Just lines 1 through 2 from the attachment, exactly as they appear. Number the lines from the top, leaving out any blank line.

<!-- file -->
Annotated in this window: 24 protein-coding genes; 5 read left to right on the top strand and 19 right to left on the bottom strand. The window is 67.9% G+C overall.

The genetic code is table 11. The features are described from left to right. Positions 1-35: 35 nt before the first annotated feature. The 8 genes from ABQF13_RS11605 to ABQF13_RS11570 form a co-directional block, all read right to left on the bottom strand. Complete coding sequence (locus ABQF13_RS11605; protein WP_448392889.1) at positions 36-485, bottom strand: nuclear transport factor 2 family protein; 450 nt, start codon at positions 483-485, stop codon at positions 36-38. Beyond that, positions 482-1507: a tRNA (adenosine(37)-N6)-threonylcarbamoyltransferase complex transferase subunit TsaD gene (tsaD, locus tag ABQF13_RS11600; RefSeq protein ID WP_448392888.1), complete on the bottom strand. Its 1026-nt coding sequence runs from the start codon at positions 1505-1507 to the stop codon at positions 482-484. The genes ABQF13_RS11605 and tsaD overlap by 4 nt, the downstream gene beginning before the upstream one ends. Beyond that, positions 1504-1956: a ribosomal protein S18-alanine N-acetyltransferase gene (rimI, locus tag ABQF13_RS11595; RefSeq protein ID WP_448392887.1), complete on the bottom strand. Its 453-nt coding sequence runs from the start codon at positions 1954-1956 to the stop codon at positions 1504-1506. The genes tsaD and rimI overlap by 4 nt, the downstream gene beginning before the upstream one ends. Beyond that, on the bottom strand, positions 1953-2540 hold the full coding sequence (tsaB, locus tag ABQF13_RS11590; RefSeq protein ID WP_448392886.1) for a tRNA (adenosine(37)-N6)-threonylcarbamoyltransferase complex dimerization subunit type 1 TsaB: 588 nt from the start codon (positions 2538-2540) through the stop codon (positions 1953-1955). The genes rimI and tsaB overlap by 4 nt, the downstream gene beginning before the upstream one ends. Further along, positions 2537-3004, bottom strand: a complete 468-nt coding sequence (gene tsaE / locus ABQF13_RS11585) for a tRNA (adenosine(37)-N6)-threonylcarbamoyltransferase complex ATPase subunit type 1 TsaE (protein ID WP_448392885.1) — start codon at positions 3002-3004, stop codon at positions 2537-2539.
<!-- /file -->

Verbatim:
Annotated in this window: 24 protein-coding genes; 5 read left to right on the top strand and 19 right to left on the bottom strand. The window is 67.9% G+C overall.

The genetic code is table 11. The features are described from left to right. Positions 1-35: 35 nt before the first annotated feature. The 8 genes from ABQF13_RS11605 to ABQF13_RS11570 form a co-directional block, all read right to left on the bottom strand. Complete coding sequence (locus ABQF13_RS11605; protein WP_448392889.1) at positions 36-485, bottom strand: nuclear transport factor 2 family protein; 450 nt, start codon at positions 483-485, stop codon at positions 36-38. Beyond that, positions 482-1507: a tRNA (adenosine(37)-N6)-threonylcarbamoyltransferase complex transferase subunit TsaD gene (tsaD, locus tag ABQF13_RS11600; RefSeq protein ID WP_448392888.1), complete on the bottom strand. Its 1026-nt coding sequence runs from the start codon at positions 1505-1507 to the stop codon at positions 482-484. The genes ABQF13_RS11605 and tsaD overlap by 4 nt, the downstream gene beginning before the upstream one ends. Beyond that, positions 1504-1956: a ribosomal protein S18-alanine N-acetyltransferase gene (rimI, locus tag ABQF13_RS11595; RefSeq protein ID WP_448392887.1), complete on the bottom strand. Its 453-nt coding sequence runs from the start codon at positions 1954-1956 to the stop codon at positions 1504-1506. The genes tsaD and rimI overlap by 4 nt, the downstream gene beginning before the upstream one ends. Beyond that, on the bottom strand, positions 1953-2540 hold the full coding sequence (tsaB, locus tag ABQF13_RS11590; RefSeq protein ID WP_448392886.1) for a tRNA (adenosine(37)-N6)-threonylcarbamoyltransferase complex dimerization subunit type 1 TsaB: 588 nt from the start codon (positions 2538-2540) through the stop codon (positions 1953-1955). The genes rimI and tsaB overlap by 4 nt, the downstream gene beginning before the upstream one ends. Further along, positions 2537-3004, bottom strand: a complete 468-nt coding sequence (gene tsaE / locus ABQF13_RS11585) for a tRNA (adenosine(37)-N6)-threonylcarbamoyltransferase complex ATPase subunit type 1 TsaE (protein ID WP_448392885.1) — start codon at positions 3002-3004, stop codon at positions 2537-2539.